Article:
We find out their many faults. And as we discover these faults we become gradually disappointed. "You aren't who I thought you were" is a common accusation. As if the other person is somehow at fault for not living up to our expectations.

This is not the situation with the Supreme Being. He is perfect in every way. There is no fault to God. And the more we get to know God the more perfect we realize He is.

Yes, the Supreme Being is our Soul Mate - that perfect person we've been chasing throughout our lives. He is the most beautiful, the most funny, the most fun, the most generous, the kindest. He is everything we wish in our mate.

That is because He created each of us to share a particular type of relationship with Him. As a result, those expectations we have for that perfect person - our soul mate - are actually built in to our spiritual identities. They are part of us.

We aren't talking about physical lust here. We are not talking about someone's idea of their best sexual mate. These expectations are borne of lust. They arise from self-centeredness.

We are talking about the internal stuff, the stuff of love. The stuff of relationships that we really need. Beneath the physical desires and the conditional "love" that we might share with our physical spouse or family - we have deeper needs. What are those?

We want our mate to share our deepest emotions with us. We want our mate to care deeply for us and we want to care deeply for our mate - and have our mate know that we deeply care for them. We want to be able to always rely upon our mate - that they will always be there for us - and never die on us or leave us. We want to be able to trust our mate - that they would never deceive us or cheat on us or pretend to be someone they weren't.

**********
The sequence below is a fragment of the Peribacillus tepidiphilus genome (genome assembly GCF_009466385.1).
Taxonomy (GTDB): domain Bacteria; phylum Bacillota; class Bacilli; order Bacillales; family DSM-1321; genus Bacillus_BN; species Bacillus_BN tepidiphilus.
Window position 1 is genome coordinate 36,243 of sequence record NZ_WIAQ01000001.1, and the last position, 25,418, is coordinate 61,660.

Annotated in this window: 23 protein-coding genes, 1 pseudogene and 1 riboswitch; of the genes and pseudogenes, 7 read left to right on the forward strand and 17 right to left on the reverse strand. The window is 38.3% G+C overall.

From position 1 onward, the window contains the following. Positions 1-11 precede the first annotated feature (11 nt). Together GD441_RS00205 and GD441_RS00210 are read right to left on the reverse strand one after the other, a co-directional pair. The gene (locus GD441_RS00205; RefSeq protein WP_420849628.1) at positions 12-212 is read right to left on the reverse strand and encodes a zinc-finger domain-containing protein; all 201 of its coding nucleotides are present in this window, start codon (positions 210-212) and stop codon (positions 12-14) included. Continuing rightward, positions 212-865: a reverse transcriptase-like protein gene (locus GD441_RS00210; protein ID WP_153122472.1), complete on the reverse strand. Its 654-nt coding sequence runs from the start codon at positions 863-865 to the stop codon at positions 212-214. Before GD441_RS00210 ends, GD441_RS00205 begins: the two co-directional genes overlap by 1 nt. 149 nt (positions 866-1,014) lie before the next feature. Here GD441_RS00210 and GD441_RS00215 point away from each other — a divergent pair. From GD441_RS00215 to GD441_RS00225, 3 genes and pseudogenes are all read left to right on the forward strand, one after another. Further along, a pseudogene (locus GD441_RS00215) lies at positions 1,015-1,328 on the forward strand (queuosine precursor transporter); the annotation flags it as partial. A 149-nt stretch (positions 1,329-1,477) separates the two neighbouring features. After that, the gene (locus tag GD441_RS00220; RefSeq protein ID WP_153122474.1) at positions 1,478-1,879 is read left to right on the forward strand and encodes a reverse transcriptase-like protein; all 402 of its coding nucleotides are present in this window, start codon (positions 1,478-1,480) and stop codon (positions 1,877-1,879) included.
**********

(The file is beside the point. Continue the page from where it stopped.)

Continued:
These inner needs are part of our spiritual nature. They are part of us. And yet, when we look for these traits within those around us in the physical world we are always let down. This is because none of us are the Perfect Person. None of us are the Supreme Being.

Jesus came to teach us to rekindle our lost loving relationship with the Supreme Being. This is why his most important instruction was:

“‘Love the Lord your God with all your heart and with all your soul and with all your mind.' This is the first and greatest commandment." (Matt. 22:37-38)

And now Jesus is leaving the physical world, and he wants Peter and the rest of his students to pass on those precious teachings to others - his "sheep" because they would be following his teachings. Jesus wants his students to give those - who are willing to follow - this spiritual food - teaching them to re-develop their loving relationship with the Supreme Being - the Perfect Person each of us is always seeking. This is why Jesus says:

"Feed my sheep."


(This commentary utilizes the NIV version for Biblical quotes. For a translation of Jesus' statements from the Gospel of John without sectarian influence, see the Gospels of Jesus  - translated from the original Greek texts.)